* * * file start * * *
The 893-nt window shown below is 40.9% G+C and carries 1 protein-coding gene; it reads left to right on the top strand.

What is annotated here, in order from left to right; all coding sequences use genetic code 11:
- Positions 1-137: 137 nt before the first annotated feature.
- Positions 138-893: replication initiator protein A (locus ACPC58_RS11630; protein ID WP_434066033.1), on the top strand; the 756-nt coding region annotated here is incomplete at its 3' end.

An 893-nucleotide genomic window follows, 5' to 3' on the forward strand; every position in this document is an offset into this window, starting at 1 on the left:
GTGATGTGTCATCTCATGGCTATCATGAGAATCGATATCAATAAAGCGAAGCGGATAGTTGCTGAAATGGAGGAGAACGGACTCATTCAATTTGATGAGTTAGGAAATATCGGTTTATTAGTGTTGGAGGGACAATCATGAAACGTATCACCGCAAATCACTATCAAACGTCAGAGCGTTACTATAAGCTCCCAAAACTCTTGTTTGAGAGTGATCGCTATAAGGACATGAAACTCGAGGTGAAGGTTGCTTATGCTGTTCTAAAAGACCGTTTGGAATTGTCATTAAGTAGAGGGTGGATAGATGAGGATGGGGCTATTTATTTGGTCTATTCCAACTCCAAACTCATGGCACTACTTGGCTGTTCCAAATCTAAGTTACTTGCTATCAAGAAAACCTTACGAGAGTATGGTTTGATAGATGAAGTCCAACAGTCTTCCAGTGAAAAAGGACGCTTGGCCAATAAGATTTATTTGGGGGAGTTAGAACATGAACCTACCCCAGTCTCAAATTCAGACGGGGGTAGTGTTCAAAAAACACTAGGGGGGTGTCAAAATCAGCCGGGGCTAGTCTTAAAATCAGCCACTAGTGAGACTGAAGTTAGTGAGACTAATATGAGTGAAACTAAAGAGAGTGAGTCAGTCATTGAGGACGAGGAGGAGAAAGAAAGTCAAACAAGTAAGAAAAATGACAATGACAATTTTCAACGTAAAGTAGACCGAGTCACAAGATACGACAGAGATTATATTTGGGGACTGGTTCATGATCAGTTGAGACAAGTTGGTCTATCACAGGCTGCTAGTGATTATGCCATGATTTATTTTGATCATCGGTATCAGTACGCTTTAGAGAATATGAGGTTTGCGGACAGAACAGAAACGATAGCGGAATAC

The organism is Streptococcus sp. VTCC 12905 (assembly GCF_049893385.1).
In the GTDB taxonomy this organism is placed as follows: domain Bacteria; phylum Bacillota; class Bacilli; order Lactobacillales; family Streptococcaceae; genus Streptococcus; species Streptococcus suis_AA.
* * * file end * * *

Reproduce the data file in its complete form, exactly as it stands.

The 893-nt window shown below is 40.9% G+C and carries 1 protein-coding gene; it reads left to right on the top strand.

What is annotated here, in order from left to right; all coding sequences use genetic code 11:
- Positions 1-137: 137 nt before the first annotated feature.
- Positions 138-893: replication initiator protein A (locus ACPC58_RS11630; protein ID WP_434066033.1), on the top strand; the 756-nt coding region annotated here is incomplete at its 3' end.

An 893-nucleotide genomic window follows, 5' to 3' on the forward strand; every position in this document is an offset into this window, starting at 1 on the left:
GTGATGTGTCATCTCATGGCTATCATGAGAATCGATATCAATAAAGCGAAGCGGATAGTTGCTGAAATGGAGGAGAACGGACTCATTCAATTTGATGAGTTAGGAAATATCGGTTTATTAGTGTTGGAGGGACAATCATGAAACGTATCACCGCAAATCACTATCAAACGTCAGAGCGTTACTATAAGCTCCCAAAACTCTTGTTTGAGAGTGATCGCTATAAGGACATGAAACTCGAGGTGAAGGTTGCTTATGCTGTTCTAAAAGACCGTTTGGAATTGTCATTAAGTAGAGGGTGGATAGATGAGGATGGGGCTATTTATTTGGTCTATTCCAACTCCAAACTCATGGCACTACTTGGCTGTTCCAAATCTAAGTTACTTGCTATCAAGAAAACCTTACGAGAGTATGGTTTGATAGATGAAGTCCAACAGTCTTCCAGTGAAAAAGGACGCTTGGCCAATAAGATTTATTTGGGGGAGTTAGAACATGAACCTACCCCAGTCTCAAATTCAGACGGGGGTAGTGTTCAAAAAACACTAGGGGGGTGTCAAAATCAGCCGGGGCTAGTCTTAAAATCAGCCACTAGTGAGACTGAAGTTAGTGAGACTAATATGAGTGAAACTAAAGAGAGTGAGTCAGTCATTGAGGACGAGGAGGAGAAAGAAAGTCAAACAAGTAAGAAAAATGACAATGACAATTTTCAACGTAAAGTAGACCGAGTCACAAGATACGACAGAGATTATATTTGGGGACTGGTTCATGATCAGTTGAGACAAGTTGGTCTATCACAGGCTGCTAGTGATTATGCCATGATTTATTTTGATCATCGGTATCAGTACGCTTTAGAGAATATGAGGTTTGCGGACAGAACAGAAACGATAGCGGAATAC

The organism is Streptococcus sp. VTCC 12905 (assembly GCF_049893385.1).
In the GTDB taxonomy this organism is placed as follows: domain Bacteria; phylum Bacillota; class Bacilli; order Lactobacillales; family Streptococcaceae; genus Streptococcus; species Streptococcus suis_AA.